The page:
How to Find a Shared Truckload, When to Use One?
Do you frequently schedule full truckload shipments that are little less than full?
Or are your less-than-truckload (LTL) shipments taking longer and being less dependable than you would like?
There’s good news: you don’t have to choose between full truckload and less-than-truckload.
You might be an excellent candidate for finding efficiency, economic, and ecological benefits from shipping by shared truckload.
Learn what shared truckload is, how it differs from the kinds of shipping you’re familiar to, and how to take advantage of its advantages.
What Exactly Is a Shared Truckload?
Shared truckload, also known as co-loading or partial truckload, is a way of putting the freight of numerous shippers into a single trailer.
However, the same may be true about LTL.
So, what is the distinction between these kinds of logistical transportation?
What is the difference between Shared Truckload and LTL and Volume LTL?
LTL carriers operate in a totally different manner than truckload carriers. Because of their “hub and spoke” method, goods sent by LTL carrier passes through a succession of terminals where it is unloaded from one vehicle and loaded into another between the time it is picked up and the time it reaches at its destination.
Volume LTL works in the same way as normal LTL; the main difference is the number of pallets a carrier is prepared to take (usually a maximum of 6 for standard LTL and 12 for volume LTL).
All of this operational complexity is avoided with shared truckload. When shipping via shared truckload, your cargo will not stop at any consolidation hubs and will not be transloaded at any point along the way.
It will travel in a pretty straight line, pausing only if another shipper’s goods has to be picked up or dropped off before yours arrives.
What Are the Advantages of a Shared Truckload?
In contrast to LTL (Standard or Volume):
- Improved service
- Reduced goods handling
- There will be no pauses at intermediate terminals.
- Delivery times that are more predictable
- Tracking by freight carrier is more reliable.
- There is no need for a goods class.
- The same as your stated LTL shipment price
In comparison to a Full Truckload
- Price reduction compared to the cost of reserving a full truck
- Contribute to your company’s sustainability KPIs by decreasing greenhouse gas emissions by up to 40%.
Are there any disadvantages?
There is only one, but it is significant: capacity.
While any of the 900,000 for-hire trucking businesses may possibly conduct shared truckload, there aren’t many that are interested in doing so. There are also few 3PLs with the resources to make it happen on a regular basis.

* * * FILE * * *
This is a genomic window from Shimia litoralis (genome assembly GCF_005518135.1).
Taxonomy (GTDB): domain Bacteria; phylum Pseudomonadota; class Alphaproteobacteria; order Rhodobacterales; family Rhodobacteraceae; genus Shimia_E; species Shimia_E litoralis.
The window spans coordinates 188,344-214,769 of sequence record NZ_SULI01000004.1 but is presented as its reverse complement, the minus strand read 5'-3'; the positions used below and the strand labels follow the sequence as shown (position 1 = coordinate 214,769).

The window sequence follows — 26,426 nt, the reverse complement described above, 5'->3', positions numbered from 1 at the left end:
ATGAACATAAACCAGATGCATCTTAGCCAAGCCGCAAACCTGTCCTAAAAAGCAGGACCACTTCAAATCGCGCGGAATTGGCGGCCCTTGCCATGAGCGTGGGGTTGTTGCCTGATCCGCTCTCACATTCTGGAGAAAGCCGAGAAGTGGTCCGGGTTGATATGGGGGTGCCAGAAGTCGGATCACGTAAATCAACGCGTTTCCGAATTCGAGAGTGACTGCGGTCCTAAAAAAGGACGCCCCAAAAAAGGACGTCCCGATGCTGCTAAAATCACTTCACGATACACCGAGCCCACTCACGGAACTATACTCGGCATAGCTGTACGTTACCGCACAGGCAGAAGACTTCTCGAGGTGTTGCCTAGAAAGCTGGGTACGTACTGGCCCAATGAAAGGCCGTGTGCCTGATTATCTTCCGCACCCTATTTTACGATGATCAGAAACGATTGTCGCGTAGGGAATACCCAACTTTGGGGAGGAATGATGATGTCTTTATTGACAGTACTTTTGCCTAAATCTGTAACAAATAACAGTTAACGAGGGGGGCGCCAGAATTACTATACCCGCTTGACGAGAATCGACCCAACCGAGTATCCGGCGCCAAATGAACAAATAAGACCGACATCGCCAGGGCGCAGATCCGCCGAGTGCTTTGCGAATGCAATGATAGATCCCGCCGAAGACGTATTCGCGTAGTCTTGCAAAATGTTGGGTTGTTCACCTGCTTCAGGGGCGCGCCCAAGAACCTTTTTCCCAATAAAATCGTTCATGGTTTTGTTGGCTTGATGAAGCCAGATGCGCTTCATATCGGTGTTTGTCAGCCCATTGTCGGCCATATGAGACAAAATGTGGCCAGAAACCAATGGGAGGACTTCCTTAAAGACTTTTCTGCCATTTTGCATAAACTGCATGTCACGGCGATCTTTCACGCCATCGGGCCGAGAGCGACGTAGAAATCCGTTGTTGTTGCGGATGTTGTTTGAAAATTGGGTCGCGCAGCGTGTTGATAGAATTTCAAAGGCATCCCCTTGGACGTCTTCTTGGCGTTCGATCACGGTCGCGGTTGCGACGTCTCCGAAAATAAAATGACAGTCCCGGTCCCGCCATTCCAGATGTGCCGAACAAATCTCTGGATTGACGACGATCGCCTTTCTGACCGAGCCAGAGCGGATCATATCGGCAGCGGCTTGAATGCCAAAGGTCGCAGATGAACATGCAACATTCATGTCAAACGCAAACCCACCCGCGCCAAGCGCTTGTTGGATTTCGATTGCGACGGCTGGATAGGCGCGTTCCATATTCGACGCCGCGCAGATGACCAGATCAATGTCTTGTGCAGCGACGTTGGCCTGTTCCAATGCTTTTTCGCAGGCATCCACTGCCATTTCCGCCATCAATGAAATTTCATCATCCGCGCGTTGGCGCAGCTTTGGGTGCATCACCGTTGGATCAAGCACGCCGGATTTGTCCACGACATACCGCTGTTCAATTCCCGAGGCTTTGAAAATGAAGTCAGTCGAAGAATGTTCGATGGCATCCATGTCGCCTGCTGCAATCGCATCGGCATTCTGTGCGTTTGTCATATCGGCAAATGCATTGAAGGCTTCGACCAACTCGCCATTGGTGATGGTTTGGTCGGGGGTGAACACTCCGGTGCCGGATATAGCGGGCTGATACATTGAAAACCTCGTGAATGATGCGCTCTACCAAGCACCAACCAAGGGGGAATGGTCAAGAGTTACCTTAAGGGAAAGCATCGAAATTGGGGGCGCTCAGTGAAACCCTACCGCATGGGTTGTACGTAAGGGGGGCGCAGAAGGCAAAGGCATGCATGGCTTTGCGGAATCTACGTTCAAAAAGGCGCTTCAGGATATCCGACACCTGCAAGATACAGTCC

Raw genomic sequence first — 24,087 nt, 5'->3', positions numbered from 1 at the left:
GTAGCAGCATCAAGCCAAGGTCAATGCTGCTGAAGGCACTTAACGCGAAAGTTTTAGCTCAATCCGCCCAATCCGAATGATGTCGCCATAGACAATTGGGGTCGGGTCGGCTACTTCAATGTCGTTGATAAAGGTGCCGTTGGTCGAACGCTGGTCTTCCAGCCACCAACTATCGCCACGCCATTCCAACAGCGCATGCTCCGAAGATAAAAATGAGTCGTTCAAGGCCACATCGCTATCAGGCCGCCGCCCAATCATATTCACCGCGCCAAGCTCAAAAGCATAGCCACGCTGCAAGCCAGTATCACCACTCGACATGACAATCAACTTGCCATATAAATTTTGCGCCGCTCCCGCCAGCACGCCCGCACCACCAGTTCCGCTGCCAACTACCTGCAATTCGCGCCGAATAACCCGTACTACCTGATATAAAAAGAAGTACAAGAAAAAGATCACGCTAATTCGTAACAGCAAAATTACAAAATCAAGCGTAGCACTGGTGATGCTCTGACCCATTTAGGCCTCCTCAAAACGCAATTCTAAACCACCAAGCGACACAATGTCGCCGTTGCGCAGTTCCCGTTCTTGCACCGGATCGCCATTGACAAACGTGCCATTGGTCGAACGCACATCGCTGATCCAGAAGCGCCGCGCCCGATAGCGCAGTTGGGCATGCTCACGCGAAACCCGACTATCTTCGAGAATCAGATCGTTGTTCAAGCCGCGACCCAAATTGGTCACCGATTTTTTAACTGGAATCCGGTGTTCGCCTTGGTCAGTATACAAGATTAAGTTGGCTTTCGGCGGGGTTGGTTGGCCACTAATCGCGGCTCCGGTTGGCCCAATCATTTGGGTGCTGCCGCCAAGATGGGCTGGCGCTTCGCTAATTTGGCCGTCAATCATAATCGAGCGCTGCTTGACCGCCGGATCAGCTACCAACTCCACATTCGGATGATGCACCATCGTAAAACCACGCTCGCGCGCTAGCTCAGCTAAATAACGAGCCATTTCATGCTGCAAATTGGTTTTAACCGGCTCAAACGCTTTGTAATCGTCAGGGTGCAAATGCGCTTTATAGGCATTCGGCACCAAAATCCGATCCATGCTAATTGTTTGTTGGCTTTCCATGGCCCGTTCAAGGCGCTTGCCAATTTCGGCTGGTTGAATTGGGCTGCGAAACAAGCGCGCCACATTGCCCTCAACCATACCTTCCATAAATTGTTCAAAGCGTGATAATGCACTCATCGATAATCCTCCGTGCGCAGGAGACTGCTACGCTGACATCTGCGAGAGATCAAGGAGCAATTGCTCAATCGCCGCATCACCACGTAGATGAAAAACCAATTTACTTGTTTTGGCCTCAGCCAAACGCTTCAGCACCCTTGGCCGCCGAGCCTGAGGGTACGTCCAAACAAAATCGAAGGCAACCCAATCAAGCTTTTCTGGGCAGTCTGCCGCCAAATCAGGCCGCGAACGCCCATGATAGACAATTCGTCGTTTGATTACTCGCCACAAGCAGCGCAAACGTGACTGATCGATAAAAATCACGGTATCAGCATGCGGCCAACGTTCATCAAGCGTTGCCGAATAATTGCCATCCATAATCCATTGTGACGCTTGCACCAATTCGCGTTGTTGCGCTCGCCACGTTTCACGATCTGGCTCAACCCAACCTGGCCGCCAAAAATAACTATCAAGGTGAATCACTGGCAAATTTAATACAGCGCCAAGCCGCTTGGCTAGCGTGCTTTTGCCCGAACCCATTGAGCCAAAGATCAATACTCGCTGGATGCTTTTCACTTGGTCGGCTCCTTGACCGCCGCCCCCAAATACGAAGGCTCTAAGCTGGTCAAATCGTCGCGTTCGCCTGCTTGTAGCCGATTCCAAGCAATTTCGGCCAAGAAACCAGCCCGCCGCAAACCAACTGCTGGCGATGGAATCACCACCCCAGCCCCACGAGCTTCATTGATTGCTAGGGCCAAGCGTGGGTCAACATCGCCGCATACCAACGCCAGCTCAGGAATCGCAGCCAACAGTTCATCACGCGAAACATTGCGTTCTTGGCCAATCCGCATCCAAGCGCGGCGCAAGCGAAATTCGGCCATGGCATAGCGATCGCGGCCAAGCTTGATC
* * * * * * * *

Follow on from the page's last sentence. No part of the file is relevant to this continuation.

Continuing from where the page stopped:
When Is It Appropriate to Use Shared Truckload?
If you have an LTL or volume LTL cargo of 1 to 12 pallets, you should consider shared truckload since you may experience the service and efficiency benefits of truckload shipping (shorter transit time, consistent pick-up/drop-off scheduling, little handling) at an LTL pricing.
If you have an underutilised trailer moving freight with few peculiar handling needs on a high-value lane, you should consider converting it to shared truckload. By sharing the load, you might possibly save money and lessen your carbon footprint.
Starting With a Shared Truckload Provider
Currently, shared truckload relies on a third-party logistics provider (3PL) to match various shippers who are ideal candidates for the method.
These matches rely on algorithms that pair shipments that are excellent candidates for shared truckload transport. It might be several LTL shipments, underutilised truckloads, or a combination of the two.
However, volume isn’t the only element at work. To be a good shared truckload match, shipments must match in the following ways:
Origin: Are the pick-up sites near enough together that they do not add too much time to the driver’s route?
Destination: Are drop-off points close enough?
Transit time: Do you anticipate the same pick-up and drop-off dates and times?
Commodity type: our goods be transported together? This is crucial for shipments of perishable goods, extremely delicate cargo, and temperature-controlled cargo.
Given how difficult it may be to link two shippers with a willing carrier, you must be proactive in looking for chances to ship shared truckload.
Opportunities for shared truckloads might frequently come and go. You need to be prepared to quickly give the go-ahead to book so that your provider can watch out for them with your unique goods in mind.
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